MONDAY, Aug. 21, 2017 (HealthDay News) — Screening with flexible sigmoidoscopy reduces all-cause mortality, according to a research letter published online Aug. 22 in the Annals of Internal Medicine.
Andrew W. Swartz, M.D., from the Yukon-Kuskokwim Delta Regional Hospital in Bethel, Alaska, and colleagues examined the results of the Norwegian Colorectal Cancer Prevention (NORCCAP) study for a Simpson paradox and repeat meta-analysis of all-cause mortality outcomes for screening flexible sigmoidoscopy. Data were extracted from four studies, and meta-analysis was performed.
The researchers found that the relative risk for all-cause mortality favoring screening was 0.96 (95 percent confidence interval [CI], 0.87 to 1.06) in the younger cohort (age 50 to 54 years) of the NORCCAP study, while the relative risk for the older cohort (ages 55 to 64 years) was 0.98 (95 percent CI, 0.94 to 1.03). The relative risk for the combined summary estimate of these cohorts was 0.98 (95 percent CI, 0.94 to 1.02). When the cohorts were aggregated into a single group, the relative risk was 1.07 (95 percent CI, 1.02 to 1.12), favoring no screening. Using the individual NORCCAP study cohorts, flexible sigmoidoscopy reduced all-cause mortality (relative risk, 0.975; 95 percent CI, 0.959 to 0.992; P = 0.004) at 11 to 12 years. The absolute risk reduction was 3.0 deaths per 1,000 persons invited to screening after 11.5 years of follow-up.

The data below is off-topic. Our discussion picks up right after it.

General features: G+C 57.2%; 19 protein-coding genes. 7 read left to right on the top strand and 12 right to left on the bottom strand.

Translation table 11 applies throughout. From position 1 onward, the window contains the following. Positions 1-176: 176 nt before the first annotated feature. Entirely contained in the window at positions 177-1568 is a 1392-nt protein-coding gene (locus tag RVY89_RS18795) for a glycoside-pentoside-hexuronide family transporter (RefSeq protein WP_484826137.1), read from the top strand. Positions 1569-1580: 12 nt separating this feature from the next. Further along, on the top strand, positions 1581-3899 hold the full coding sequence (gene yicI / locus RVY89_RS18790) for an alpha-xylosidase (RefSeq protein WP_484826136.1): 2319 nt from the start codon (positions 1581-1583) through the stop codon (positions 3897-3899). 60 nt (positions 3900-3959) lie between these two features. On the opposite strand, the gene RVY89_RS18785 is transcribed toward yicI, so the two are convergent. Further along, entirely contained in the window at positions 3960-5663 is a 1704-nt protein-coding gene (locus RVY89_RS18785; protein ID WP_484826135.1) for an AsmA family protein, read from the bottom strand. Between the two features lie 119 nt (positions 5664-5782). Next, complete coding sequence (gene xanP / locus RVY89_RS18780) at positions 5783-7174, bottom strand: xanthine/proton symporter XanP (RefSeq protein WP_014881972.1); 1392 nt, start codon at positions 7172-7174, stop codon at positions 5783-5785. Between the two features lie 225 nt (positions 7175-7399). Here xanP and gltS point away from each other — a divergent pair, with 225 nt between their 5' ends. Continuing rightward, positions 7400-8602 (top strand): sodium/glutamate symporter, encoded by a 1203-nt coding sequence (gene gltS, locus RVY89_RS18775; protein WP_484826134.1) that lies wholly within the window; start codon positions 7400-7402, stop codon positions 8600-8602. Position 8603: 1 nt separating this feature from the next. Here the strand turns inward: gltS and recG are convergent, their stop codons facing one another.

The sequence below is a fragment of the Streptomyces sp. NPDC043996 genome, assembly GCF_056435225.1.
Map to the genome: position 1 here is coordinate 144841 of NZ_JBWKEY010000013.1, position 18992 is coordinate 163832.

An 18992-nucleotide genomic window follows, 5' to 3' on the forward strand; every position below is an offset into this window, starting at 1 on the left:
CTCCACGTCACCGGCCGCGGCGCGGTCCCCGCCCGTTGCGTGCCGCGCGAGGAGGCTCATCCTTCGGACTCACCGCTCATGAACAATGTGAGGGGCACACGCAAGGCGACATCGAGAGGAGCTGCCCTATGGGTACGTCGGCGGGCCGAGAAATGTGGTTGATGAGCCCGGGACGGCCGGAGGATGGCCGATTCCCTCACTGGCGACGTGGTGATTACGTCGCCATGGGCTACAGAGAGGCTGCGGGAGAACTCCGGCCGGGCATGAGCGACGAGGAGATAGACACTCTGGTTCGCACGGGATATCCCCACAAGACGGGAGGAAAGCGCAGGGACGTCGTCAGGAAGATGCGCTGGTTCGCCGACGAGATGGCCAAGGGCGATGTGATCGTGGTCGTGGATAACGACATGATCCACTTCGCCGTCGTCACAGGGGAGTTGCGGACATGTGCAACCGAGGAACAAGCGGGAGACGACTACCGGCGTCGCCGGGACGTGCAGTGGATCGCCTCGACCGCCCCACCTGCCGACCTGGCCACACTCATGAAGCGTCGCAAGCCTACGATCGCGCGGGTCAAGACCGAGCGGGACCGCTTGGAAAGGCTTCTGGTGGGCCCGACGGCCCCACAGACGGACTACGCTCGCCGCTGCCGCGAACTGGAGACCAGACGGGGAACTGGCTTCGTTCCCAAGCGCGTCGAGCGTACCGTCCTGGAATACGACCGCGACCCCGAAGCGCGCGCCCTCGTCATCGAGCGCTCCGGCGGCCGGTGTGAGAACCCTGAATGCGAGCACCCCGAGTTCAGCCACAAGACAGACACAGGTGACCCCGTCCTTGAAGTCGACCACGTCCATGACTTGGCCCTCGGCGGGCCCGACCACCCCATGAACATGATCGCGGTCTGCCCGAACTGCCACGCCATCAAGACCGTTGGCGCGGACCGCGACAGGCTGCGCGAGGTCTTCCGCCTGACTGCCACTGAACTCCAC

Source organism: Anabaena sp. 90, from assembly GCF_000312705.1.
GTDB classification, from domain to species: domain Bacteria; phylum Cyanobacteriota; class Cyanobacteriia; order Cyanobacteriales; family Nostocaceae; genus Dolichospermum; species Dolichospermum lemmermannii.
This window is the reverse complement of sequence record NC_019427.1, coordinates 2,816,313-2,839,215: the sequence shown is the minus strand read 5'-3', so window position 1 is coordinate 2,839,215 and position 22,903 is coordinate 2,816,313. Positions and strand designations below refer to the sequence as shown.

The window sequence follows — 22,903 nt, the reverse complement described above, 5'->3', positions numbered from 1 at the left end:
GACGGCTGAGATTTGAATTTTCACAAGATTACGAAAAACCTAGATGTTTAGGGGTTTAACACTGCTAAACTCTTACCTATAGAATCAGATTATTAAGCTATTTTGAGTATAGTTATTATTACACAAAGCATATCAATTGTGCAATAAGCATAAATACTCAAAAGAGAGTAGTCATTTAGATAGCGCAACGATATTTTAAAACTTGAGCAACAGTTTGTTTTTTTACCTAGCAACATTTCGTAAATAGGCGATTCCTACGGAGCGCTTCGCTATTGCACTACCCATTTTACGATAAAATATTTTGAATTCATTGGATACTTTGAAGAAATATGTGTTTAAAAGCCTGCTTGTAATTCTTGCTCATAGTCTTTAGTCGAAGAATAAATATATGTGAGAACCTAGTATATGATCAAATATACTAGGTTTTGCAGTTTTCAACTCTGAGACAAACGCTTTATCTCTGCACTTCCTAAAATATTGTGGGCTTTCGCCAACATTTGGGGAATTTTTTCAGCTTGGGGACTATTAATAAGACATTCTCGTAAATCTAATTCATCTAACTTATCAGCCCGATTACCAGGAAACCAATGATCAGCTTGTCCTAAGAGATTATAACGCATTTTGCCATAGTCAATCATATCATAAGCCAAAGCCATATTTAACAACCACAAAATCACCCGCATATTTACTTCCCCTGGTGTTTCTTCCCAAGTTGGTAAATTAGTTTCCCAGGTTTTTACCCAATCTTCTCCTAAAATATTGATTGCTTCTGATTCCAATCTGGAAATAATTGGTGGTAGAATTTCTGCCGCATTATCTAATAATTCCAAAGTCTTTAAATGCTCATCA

“We believe that colorectal cancer screening guidelines warrant reassessment to incorporate this evidence,” the authors write.
Copyright © 2017 HealthDay. All rights reserved.